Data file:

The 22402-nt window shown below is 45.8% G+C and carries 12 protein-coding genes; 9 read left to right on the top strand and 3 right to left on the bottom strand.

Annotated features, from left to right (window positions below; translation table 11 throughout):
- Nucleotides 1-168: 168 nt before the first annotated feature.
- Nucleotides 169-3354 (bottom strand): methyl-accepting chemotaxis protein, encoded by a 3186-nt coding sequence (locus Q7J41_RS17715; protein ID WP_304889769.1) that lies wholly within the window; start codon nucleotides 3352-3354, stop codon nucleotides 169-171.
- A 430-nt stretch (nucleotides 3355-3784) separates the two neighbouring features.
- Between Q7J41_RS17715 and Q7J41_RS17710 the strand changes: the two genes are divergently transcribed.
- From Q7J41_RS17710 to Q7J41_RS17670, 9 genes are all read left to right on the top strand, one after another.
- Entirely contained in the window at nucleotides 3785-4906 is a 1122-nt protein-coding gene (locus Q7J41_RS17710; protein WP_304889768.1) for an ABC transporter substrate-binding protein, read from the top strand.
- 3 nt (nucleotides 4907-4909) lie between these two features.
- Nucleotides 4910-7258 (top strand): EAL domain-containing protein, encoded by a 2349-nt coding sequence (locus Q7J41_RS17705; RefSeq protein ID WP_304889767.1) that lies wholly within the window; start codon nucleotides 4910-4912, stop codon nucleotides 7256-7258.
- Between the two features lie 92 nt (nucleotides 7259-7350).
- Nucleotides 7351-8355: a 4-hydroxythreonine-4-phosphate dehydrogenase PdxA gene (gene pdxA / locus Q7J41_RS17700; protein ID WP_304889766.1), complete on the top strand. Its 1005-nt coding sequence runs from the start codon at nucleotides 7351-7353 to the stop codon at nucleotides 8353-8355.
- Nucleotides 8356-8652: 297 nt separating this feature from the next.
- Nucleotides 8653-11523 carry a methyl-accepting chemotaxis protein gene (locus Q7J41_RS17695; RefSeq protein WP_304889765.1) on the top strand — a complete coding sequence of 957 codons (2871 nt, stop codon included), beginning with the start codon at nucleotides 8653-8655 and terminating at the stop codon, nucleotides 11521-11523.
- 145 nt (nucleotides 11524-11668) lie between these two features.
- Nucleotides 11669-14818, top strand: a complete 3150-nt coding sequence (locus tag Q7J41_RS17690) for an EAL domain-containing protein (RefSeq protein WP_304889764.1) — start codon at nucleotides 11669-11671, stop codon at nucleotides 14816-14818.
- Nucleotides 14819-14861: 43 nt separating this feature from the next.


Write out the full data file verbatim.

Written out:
The 22402-nt window shown below is 45.8% G+C and carries 12 protein-coding genes; 9 read left to right on the top strand and 3 right to left on the bottom strand.

Annotated features, from left to right (window positions below; translation table 11 throughout):
- Nucleotides 1-168: 168 nt before the first annotated feature.
- Nucleotides 169-3354 (bottom strand): methyl-accepting chemotaxis protein, encoded by a 3186-nt coding sequence (locus Q7J41_RS17715; protein ID WP_304889769.1) that lies wholly within the window; start codon nucleotides 3352-3354, stop codon nucleotides 169-171.
- A 430-nt stretch (nucleotides 3355-3784) separates the two neighbouring features.
- Between Q7J41_RS17715 and Q7J41_RS17710 the strand changes: the two genes are divergently transcribed.
- From Q7J41_RS17710 to Q7J41_RS17670, 9 genes are all read left to right on the top strand, one after another.
- Entirely contained in the window at nucleotides 3785-4906 is a 1122-nt protein-coding gene (locus Q7J41_RS17710; protein WP_304889768.1) for an ABC transporter substrate-binding protein, read from the top strand.
- 3 nt (nucleotides 4907-4909) lie between these two features.
- Nucleotides 4910-7258 (top strand): EAL domain-containing protein, encoded by a 2349-nt coding sequence (locus Q7J41_RS17705; RefSeq protein ID WP_304889767.1) that lies wholly within the window; start codon nucleotides 4910-4912, stop codon nucleotides 7256-7258.
- Between the two features lie 92 nt (nucleotides 7259-7350).
- Nucleotides 7351-8355: a 4-hydroxythreonine-4-phosphate dehydrogenase PdxA gene (gene pdxA / locus Q7J41_RS17700; protein ID WP_304889766.1), complete on the top strand. Its 1005-nt coding sequence runs from the start codon at nucleotides 7351-7353 to the stop codon at nucleotides 8353-8355.
- Nucleotides 8356-8652: 297 nt separating this feature from the next.
- Nucleotides 8653-11523 carry a methyl-accepting chemotaxis protein gene (locus Q7J41_RS17695; RefSeq protein WP_304889765.1) on the top strand — a complete coding sequence of 957 codons (2871 nt, stop codon included), beginning with the start codon at nucleotides 8653-8655 and terminating at the stop codon, nucleotides 11521-11523.
- 145 nt (nucleotides 11524-11668) lie between these two features.
- Nucleotides 11669-14818, top strand: a complete 3150-nt coding sequence (locus tag Q7J41_RS17690) for an EAL domain-containing protein (RefSeq protein WP_304889764.1) — start codon at nucleotides 11669-11671, stop codon at nucleotides 14816-14818.
- Nucleotides 14819-14861: 43 nt separating this feature from the next.